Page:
The classes that I offer fall into two general styles (yin and vinyasa) which differ in what is emphasized in the physical aspects of practice. The descriptions below highlight those distinctions.
Whether you join me for a yin or vinyasa class, my goal is to highlight the intended benefit of a pose as we work toward holistic health and wellbeing. We all have unique bodies, and the appropriate functional alignment to achieve a particular benefit is not necessarily the same from person to person. Getting our bodies into a specific shape is not the goal in my classes. Aesthetic alignment and training for peak performance definitely have their place, they're just not the priority in my personal approach to practice.
Physically, yin yoga targets the dense connective tissue in our body, helping to build resilience and maintain mobility. Floor postures are passively held for longer periods of time (typically three to five minutes in my classes) with a mild to moderate level of sensation. Yin is a fantastic complement to more “yang” physical activities such as vinyasa yoga, weight training, or running, which generally target our muscles with dynamic movement and repetition.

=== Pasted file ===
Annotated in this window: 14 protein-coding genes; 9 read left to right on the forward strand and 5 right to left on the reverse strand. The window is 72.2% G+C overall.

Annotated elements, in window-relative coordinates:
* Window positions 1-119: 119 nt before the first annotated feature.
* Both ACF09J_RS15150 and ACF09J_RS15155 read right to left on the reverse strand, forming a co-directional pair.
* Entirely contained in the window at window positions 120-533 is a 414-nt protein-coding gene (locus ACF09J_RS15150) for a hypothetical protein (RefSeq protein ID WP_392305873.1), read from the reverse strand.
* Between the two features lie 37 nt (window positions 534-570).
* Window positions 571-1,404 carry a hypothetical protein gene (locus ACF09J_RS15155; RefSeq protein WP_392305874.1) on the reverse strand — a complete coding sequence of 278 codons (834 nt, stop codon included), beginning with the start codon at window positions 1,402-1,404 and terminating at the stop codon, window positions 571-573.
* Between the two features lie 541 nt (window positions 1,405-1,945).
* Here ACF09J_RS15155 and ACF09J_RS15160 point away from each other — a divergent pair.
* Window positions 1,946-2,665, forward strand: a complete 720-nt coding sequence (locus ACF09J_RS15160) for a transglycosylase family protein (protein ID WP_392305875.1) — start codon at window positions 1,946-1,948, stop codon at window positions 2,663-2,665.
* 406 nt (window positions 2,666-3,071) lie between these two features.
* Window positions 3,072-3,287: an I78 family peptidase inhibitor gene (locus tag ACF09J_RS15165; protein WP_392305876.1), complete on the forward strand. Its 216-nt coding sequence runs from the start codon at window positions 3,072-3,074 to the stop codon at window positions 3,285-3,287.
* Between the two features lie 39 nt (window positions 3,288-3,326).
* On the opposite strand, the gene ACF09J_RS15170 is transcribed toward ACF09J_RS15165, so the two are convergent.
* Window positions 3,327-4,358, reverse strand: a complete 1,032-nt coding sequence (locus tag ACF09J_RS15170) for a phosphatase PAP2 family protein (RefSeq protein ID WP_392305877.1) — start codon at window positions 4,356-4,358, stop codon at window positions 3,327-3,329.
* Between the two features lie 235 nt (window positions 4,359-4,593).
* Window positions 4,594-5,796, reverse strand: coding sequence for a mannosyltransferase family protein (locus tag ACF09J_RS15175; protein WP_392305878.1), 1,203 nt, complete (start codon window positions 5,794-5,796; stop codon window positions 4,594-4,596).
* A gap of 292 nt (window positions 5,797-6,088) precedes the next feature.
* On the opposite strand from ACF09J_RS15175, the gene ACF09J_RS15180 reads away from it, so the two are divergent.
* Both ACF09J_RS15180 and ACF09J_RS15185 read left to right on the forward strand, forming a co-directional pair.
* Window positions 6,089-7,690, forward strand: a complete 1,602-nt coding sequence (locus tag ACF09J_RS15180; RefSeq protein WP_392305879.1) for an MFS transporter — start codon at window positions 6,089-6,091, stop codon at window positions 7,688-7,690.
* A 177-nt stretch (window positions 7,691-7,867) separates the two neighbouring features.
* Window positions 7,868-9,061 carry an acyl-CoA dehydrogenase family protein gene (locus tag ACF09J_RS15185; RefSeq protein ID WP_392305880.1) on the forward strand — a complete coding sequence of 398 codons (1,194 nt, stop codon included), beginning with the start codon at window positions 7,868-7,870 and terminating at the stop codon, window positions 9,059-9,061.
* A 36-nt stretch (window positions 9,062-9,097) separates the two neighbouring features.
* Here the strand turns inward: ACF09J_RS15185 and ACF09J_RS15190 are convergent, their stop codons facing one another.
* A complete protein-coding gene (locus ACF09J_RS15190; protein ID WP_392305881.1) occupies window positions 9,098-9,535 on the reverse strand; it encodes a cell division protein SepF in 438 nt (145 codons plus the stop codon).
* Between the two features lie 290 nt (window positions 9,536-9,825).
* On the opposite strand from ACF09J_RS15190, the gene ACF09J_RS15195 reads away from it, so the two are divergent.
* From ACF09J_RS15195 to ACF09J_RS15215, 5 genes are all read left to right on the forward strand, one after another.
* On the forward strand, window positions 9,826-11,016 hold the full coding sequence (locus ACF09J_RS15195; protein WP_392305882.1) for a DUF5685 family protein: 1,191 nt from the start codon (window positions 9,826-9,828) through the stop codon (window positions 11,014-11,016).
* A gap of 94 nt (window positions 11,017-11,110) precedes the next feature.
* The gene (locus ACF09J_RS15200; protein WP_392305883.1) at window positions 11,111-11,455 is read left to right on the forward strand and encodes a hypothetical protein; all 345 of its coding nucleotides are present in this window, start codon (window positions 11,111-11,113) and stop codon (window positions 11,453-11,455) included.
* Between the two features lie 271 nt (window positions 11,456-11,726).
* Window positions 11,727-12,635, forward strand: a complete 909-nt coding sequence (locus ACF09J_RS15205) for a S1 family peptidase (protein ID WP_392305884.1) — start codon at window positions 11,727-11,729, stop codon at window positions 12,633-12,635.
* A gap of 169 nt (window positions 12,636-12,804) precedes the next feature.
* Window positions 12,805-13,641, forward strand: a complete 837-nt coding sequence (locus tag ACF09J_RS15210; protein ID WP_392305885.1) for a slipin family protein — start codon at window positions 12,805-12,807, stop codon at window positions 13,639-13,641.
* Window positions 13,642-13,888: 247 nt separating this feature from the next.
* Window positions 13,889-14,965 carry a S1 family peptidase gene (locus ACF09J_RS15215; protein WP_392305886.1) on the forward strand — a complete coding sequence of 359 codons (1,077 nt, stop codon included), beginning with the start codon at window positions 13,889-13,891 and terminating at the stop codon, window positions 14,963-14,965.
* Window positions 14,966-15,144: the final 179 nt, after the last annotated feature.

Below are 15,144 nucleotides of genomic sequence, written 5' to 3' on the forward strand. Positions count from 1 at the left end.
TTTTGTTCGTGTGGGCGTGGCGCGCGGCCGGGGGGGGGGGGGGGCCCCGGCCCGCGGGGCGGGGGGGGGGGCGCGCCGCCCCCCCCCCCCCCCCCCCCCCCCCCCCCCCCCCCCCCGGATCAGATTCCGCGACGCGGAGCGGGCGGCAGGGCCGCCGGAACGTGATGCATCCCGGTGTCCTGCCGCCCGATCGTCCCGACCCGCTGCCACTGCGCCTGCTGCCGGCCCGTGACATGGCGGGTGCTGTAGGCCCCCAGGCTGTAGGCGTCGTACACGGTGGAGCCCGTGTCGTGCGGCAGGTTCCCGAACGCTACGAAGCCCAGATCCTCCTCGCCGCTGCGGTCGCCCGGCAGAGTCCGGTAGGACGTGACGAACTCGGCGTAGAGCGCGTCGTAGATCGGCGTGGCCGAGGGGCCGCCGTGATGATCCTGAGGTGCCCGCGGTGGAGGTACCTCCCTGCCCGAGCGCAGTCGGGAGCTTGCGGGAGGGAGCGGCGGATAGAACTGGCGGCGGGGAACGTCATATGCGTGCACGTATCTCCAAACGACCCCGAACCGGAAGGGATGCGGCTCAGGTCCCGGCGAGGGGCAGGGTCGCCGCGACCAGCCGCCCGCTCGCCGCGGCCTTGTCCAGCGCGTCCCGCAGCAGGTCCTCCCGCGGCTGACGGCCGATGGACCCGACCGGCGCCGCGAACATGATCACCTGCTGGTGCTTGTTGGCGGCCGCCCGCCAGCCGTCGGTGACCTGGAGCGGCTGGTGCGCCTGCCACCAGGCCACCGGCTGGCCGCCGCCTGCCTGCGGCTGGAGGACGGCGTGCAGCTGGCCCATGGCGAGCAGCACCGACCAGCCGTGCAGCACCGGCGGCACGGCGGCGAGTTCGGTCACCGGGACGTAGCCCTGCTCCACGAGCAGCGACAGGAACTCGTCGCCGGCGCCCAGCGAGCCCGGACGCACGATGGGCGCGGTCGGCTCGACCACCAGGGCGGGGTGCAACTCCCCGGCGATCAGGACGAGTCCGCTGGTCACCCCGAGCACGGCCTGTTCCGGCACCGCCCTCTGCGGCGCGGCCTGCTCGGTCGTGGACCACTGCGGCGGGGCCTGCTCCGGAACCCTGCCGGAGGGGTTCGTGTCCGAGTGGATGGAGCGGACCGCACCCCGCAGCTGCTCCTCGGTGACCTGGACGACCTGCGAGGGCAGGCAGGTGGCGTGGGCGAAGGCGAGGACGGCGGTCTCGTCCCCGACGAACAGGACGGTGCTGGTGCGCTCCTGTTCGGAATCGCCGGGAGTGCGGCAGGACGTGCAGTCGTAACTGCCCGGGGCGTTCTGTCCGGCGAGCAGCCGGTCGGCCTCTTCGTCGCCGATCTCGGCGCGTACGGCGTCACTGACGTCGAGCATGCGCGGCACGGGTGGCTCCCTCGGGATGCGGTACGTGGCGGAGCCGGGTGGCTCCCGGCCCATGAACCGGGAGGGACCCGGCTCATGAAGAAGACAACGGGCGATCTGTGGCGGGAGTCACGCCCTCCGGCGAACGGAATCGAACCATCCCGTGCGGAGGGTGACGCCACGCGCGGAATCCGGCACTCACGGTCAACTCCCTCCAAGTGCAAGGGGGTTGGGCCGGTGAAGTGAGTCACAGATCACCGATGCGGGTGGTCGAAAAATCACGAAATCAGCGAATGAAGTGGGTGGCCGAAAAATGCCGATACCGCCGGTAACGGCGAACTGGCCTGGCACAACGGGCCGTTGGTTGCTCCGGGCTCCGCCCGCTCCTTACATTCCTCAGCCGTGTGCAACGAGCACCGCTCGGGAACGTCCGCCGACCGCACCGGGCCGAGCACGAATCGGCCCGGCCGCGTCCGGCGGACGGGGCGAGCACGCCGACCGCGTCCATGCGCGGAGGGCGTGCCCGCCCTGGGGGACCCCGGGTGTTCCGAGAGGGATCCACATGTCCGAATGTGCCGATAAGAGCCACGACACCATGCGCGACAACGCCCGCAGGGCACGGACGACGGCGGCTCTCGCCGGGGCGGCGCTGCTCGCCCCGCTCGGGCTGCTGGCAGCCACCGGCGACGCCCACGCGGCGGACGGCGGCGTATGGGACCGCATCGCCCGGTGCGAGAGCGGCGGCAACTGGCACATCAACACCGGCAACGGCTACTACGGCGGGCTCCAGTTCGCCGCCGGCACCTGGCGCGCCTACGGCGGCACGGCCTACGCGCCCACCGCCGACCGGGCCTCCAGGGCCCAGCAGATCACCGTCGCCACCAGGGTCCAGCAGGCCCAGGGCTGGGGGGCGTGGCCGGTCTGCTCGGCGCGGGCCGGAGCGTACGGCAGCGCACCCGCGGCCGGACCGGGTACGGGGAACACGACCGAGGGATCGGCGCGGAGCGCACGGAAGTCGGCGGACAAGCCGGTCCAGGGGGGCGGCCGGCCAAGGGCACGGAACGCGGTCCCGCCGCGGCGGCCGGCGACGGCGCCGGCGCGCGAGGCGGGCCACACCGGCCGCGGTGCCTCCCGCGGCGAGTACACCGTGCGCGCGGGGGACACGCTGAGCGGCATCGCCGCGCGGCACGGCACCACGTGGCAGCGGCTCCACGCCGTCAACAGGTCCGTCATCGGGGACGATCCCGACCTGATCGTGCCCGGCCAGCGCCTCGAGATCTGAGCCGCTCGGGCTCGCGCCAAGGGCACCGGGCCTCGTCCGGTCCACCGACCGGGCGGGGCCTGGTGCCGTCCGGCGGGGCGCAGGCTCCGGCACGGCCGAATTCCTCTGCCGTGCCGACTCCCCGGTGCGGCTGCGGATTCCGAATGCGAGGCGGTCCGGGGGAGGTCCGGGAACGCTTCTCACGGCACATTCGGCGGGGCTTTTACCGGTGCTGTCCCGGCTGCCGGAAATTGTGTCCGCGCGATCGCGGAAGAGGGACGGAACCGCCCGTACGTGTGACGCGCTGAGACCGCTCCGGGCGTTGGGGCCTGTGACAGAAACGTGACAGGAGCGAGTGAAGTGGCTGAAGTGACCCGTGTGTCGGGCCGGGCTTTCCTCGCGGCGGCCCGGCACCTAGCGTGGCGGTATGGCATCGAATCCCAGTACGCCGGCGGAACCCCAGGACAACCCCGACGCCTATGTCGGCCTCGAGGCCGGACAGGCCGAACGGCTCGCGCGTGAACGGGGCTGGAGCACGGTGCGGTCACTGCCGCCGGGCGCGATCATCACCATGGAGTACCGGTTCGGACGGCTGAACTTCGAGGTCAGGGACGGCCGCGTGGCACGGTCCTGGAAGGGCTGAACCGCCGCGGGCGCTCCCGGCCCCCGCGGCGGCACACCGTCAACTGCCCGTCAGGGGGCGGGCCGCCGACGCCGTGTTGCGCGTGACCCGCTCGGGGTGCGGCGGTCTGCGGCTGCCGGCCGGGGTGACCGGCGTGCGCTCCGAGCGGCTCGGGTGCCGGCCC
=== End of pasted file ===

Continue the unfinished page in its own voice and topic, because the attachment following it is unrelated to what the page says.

The yin style of practice is an invitation to slow down and balance the fast-pace of our daily lives. The relative stillness and longer poses allow space for meditative reflection, while nourishing and enhancing the flow of energy through our bodies. Learn more about yin yoga in my recent guest blog article on the Serenity Yoga website!
I offer weekly yin yoga classes at Serenity Yoga (South Hadley, MA).
Compared to yin yoga, vinyasa is generally a more active physical practice, with an emphasis on building strength and stability through engagement of muscles and flowing movement. That said, my vinyasa classes have a slower pace and we work with less intensity than in an Ashtanga or “power flow” style of class, allowing for time to more fully experience the affects of a pose on your body and explore options for your practice.